How a flare gun works

Labeled cutaway diagram of flare gun designed by John Smith in 1942, US Patent 2,356,709.

I don't have a picture of Edward Very's original flare gun, but here's a more recent design. This World War II model was invented in 1942 by John R. Smith for the Harrington & Richardson company and patented in 1944. As you can see, it looks much like an ordinary handgun and the basic operation is very similar:

  1. Trigger: As in a conventional gun, you simply pull your finger back to release the hammer.
  2. Hammer: Pivots around a central pin. It's called a hammer because that's how it works: like a conventional hammer driving a nail into wood, it uses a relatively large mass pushing forward onto a relatively small mass (the firing pin), so it magnifies force.
  3. Firing pin: Strikes the back of the flare and causes it to explode and shoot off down the barrel.
  4. Barrel: Flare guns don't need to fire the same way as conventional firearms (they fire bigger projectiles, don't need to send them so far, and don't need to fire as accurately), and they often have a smooth barrel instead of the rifled (grooved) barrel that you'd find on a conventional gun (which spins bullets and makes them fire more accurately). Flare gun barrels are also wider than those in a conventional gun; in other words, the caliber (internal diameter of the barrel) is greater. A typical flare gun caliber is 26–30mm (1–2 inches), which is about 5 times wider than a .22 rifle (~5.5–5.7mm).
  5. Shell extractor mechanism: The barrel can be pivoted for loading/unloading.
  6. Main spring: Stores energy to power the hammer toward the firing pin.

Artwork: From US Patent #2,356,709: Flare Gun by John R. Smith, courtesy of US Patent and Trademark Office.

What colors are flares... and why?

Red and orange flares always indicate distress and if you see one you need to take action. White flares work in the same way but are usually designed to illuminate an area at night (for example, if someone falls overboard) or to prevent imminent collisions at sea (by indicating a ship or boat's position to another vessel); they don't normally indicate danger.

What makes a flare fire red or orange? Just like a firework, it's the chemicals inside, which are chosen specifically so the flare burns brightly and with a specific color. The main ingredients of flares include strontium nitrate (which provides the color—it burns with a bright red or orange-red flame), potassium perchlorate (a powerful oxidizer, which makes the strontium burn rapidly), and magnesium (which burns very brightly). Unfortunately, perchlorates (containing chlorine) aren't very environmentally friendly, so organizations like the US Navy have been working hard to develop perchlorate-free flares using copper (to make a green color) and polyvinyl chloride (to enhance the color).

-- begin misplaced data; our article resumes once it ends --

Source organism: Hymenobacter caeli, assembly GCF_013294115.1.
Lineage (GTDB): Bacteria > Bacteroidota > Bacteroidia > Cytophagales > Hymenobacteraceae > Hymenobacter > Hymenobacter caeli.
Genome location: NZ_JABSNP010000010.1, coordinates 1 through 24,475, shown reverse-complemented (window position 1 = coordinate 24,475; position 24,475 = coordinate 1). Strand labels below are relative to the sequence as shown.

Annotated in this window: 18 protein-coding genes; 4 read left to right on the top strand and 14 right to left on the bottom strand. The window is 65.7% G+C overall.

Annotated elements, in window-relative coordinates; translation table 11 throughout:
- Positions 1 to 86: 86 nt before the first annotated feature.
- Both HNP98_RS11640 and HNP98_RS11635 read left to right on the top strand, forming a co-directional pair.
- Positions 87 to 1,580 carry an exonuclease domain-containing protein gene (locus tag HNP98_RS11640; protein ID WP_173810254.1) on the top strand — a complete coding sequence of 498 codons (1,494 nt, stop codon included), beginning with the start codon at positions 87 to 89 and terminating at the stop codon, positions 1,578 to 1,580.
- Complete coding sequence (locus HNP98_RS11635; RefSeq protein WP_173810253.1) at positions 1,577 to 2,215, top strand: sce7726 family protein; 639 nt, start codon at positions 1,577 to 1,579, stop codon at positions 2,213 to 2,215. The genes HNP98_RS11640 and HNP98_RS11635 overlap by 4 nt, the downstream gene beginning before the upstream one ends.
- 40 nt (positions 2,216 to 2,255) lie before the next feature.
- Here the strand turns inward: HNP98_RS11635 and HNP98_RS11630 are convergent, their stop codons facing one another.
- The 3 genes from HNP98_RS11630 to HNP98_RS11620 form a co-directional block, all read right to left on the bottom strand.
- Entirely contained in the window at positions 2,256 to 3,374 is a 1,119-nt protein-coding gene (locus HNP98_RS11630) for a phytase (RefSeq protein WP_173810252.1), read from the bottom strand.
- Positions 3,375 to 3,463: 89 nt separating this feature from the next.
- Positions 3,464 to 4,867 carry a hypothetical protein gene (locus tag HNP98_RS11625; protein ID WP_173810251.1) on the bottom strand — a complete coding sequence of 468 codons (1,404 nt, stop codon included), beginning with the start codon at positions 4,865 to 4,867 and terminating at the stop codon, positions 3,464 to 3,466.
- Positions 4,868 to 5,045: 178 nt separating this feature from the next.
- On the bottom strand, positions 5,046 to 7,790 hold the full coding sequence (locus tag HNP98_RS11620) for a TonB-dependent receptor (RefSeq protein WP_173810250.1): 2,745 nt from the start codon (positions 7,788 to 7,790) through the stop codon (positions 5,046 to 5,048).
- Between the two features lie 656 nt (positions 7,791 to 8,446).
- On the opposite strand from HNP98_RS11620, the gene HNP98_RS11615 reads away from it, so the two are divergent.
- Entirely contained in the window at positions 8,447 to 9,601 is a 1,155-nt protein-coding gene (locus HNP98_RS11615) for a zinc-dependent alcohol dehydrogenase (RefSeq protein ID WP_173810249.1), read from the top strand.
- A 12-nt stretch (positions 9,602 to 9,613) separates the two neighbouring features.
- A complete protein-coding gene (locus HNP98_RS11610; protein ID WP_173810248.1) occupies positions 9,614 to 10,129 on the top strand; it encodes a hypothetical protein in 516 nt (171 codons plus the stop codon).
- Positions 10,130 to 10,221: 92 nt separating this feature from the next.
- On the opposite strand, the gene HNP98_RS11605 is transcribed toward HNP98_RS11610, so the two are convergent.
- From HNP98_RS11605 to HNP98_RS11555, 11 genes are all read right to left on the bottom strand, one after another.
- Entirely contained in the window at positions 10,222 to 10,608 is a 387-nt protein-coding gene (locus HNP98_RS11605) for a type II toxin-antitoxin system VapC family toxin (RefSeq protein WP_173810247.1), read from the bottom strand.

Warning!

Aeromedical students set off rescue flares as night falls.

Flares are a good thing to have with you, but remember that they're to be used only in emergencies. They're designed to get you out of danger but, ironically, they are themselves very dangerous: they contain explosive chemicals and, let off the wrong way, they can cause serious injuries and fires. Flare guns are regarded as firearms in some states or countries and their use may be banned or restricted by law. If you plan to carry flares, be sure to familiarize yourself with exactly how they work before you need to use them. Read the labels carefully, follow any safety guidance to the letter, and don't store them longer than it says on the packet. Be sure to find out any rules, laws, or signaling conventions for using flares in your particular country or region.

Photo: Above, left: Air Force medics practice setting off rescue flares as part of their survival training. Photo by Efrain Gonzalez courtesy of US Air Force.

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Text copyright © Chris Woodford 2010, 2014. All rights reserved. Full copyright notice and terms of use.

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Woodford, Chris. (2010) Flares. Retrieved from http://www.explainthatstuff.com/flares.html. [Accessed (Insert date here)]